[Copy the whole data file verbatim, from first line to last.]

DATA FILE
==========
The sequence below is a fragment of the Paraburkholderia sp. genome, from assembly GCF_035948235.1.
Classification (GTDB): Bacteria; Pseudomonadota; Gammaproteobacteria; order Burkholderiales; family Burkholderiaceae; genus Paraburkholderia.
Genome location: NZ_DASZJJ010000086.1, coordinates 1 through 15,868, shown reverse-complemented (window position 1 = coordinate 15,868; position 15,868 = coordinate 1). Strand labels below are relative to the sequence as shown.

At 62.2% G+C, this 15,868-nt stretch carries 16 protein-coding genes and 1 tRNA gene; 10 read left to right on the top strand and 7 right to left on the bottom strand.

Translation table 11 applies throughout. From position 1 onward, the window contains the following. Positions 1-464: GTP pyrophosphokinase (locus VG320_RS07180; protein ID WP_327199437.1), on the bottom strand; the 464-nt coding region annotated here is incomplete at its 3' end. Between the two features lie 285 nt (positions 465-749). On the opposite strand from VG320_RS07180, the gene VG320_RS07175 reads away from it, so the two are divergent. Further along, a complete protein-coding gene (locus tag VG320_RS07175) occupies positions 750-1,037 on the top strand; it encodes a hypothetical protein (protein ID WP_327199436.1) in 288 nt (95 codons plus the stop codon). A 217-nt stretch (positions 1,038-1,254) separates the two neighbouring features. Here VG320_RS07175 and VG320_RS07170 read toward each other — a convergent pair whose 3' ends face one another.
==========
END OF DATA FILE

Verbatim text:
The sequence below is a fragment of the Paraburkholderia sp. genome, from assembly GCF_035948235.1.
Classification (GTDB): Bacteria; Pseudomonadota; Gammaproteobacteria; order Burkholderiales; family Burkholderiaceae; genus Paraburkholderia.
Genome location: NZ_DASZJJ010000086.1, coordinates 1 through 15,868, shown reverse-complemented (window position 1 = coordinate 15,868; position 15,868 = coordinate 1). Strand labels below are relative to the sequence as shown.

At 62.2% G+C, this 15,868-nt stretch carries 16 protein-coding genes and 1 tRNA gene; 10 read left to right on the top strand and 7 right to left on the bottom strand.

Translation table 11 applies throughout. From position 1 onward, the window contains the following. Positions 1-464: GTP pyrophosphokinase (locus VG320_RS07180; protein ID WP_327199437.1), on the bottom strand; the 464-nt coding region annotated here is incomplete at its 3' end. Between the two features lie 285 nt (positions 465-749). On the opposite strand from VG320_RS07180, the gene VG320_RS07175 reads away from it, so the two are divergent. Further along, a complete protein-coding gene (locus tag VG320_RS07175) occupies positions 750-1,037 on the top strand; it encodes a hypothetical protein (protein ID WP_327199436.1) in 288 nt (95 codons plus the stop codon). A 217-nt stretch (positions 1,038-1,254) separates the two neighbouring features. Here VG320_RS07175 and VG320_RS07170 read toward each other — a convergent pair whose 3' ends face one another.